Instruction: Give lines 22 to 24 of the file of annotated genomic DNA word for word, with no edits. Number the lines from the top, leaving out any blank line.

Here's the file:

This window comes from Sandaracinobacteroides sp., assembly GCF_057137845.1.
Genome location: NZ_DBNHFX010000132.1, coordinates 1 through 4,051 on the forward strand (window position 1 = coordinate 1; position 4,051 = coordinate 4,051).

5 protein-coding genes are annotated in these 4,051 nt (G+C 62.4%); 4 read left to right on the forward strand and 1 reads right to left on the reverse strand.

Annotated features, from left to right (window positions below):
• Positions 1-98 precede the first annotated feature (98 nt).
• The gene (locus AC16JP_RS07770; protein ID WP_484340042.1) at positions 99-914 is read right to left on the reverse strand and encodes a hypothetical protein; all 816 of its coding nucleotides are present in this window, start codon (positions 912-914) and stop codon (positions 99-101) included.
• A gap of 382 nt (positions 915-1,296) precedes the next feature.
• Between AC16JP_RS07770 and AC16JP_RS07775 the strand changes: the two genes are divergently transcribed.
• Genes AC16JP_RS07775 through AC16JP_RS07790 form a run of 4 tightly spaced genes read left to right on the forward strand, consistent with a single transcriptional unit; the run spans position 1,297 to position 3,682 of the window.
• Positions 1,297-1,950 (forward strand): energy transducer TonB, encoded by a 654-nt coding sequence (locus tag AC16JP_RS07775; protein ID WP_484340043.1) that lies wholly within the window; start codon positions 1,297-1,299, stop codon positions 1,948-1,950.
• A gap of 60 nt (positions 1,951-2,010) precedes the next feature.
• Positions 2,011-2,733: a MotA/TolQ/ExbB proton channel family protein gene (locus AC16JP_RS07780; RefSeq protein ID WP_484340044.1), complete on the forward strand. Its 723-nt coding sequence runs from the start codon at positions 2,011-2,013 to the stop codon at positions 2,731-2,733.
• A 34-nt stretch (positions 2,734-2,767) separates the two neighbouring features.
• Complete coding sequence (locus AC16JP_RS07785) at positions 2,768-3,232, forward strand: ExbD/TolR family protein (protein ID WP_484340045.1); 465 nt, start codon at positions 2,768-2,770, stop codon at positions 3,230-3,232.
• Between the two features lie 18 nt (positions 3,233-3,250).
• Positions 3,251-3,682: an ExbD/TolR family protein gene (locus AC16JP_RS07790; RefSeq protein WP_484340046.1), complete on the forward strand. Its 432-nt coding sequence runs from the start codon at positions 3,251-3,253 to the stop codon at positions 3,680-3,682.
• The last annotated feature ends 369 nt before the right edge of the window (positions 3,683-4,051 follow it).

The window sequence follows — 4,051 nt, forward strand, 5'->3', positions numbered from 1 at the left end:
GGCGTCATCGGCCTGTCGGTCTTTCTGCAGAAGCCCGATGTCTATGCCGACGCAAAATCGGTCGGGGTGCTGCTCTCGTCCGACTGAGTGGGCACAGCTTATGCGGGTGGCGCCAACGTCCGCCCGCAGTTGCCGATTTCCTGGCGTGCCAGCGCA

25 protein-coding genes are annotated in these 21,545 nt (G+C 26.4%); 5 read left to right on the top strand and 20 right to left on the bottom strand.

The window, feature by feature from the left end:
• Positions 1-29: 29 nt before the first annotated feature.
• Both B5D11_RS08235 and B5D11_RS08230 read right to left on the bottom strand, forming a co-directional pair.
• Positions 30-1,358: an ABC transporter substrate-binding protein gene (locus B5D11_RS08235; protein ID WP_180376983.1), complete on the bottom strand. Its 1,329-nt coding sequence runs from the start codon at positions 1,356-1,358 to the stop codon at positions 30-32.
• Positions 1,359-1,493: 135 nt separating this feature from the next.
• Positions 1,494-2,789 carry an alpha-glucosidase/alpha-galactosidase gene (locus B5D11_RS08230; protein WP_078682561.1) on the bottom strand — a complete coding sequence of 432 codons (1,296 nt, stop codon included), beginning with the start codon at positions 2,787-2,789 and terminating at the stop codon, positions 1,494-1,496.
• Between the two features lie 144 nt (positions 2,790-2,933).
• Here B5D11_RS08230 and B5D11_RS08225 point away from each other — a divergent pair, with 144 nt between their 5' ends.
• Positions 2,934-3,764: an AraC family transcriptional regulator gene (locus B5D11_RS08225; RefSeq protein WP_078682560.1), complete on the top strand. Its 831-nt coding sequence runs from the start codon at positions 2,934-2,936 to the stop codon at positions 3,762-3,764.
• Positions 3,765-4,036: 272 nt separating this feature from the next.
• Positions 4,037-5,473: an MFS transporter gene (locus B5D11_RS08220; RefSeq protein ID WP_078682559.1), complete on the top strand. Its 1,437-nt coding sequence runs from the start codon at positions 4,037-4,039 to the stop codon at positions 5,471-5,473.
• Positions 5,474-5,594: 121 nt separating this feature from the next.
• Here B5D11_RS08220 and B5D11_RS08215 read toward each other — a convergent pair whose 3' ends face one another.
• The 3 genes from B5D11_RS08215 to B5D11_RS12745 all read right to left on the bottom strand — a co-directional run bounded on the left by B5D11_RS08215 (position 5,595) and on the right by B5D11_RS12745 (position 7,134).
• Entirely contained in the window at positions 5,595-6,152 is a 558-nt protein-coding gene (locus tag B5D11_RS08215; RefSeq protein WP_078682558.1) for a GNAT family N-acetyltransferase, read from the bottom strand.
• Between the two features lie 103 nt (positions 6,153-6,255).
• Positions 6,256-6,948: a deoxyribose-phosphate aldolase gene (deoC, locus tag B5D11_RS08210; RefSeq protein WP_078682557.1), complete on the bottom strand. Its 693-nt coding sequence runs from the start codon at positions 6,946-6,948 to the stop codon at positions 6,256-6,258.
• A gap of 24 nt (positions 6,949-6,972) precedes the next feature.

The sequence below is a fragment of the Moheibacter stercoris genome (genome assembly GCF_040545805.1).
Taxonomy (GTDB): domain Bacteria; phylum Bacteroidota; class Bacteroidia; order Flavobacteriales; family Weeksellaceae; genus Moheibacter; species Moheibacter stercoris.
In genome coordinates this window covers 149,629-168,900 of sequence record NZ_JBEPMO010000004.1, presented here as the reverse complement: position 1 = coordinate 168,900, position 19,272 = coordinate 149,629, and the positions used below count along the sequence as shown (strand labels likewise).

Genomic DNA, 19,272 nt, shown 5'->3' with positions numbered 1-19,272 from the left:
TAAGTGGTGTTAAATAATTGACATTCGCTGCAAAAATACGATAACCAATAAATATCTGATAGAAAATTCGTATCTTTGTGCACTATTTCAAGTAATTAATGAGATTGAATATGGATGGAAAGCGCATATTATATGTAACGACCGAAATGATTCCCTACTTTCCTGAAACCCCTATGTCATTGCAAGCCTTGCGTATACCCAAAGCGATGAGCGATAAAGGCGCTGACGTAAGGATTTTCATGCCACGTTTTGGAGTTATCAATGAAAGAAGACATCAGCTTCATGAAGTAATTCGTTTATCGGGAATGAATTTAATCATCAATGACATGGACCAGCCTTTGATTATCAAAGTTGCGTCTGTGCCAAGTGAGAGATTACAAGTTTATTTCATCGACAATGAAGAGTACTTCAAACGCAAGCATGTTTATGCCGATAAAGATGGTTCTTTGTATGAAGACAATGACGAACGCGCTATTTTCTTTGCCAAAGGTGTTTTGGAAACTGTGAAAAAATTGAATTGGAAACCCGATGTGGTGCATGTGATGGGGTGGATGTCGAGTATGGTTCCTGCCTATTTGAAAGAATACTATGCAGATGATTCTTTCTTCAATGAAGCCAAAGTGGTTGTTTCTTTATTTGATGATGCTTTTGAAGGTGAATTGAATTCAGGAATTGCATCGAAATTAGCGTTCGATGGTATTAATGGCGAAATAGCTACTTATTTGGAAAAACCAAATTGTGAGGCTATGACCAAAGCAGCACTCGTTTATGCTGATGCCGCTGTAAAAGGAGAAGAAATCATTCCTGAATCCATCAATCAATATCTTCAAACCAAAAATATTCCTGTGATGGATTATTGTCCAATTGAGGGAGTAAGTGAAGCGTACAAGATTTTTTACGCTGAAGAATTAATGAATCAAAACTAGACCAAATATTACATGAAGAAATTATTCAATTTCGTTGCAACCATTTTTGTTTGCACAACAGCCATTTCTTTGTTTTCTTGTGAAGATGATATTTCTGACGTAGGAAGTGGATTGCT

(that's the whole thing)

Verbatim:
• Positions 1-29: 29 nt before the first annotated feature.
• Both B5D11_RS08235 and B5D11_RS08230 read right to left on the bottom strand, forming a co-directional pair.
• Positions 30-1,358: an ABC transporter substrate-binding protein gene (locus B5D11_RS08235; protein ID WP_180376983.1), complete on the bottom strand. Its 1,329-nt coding sequence runs from the start codon at positions 1,356-1,358 to the stop codon at positions 30-32.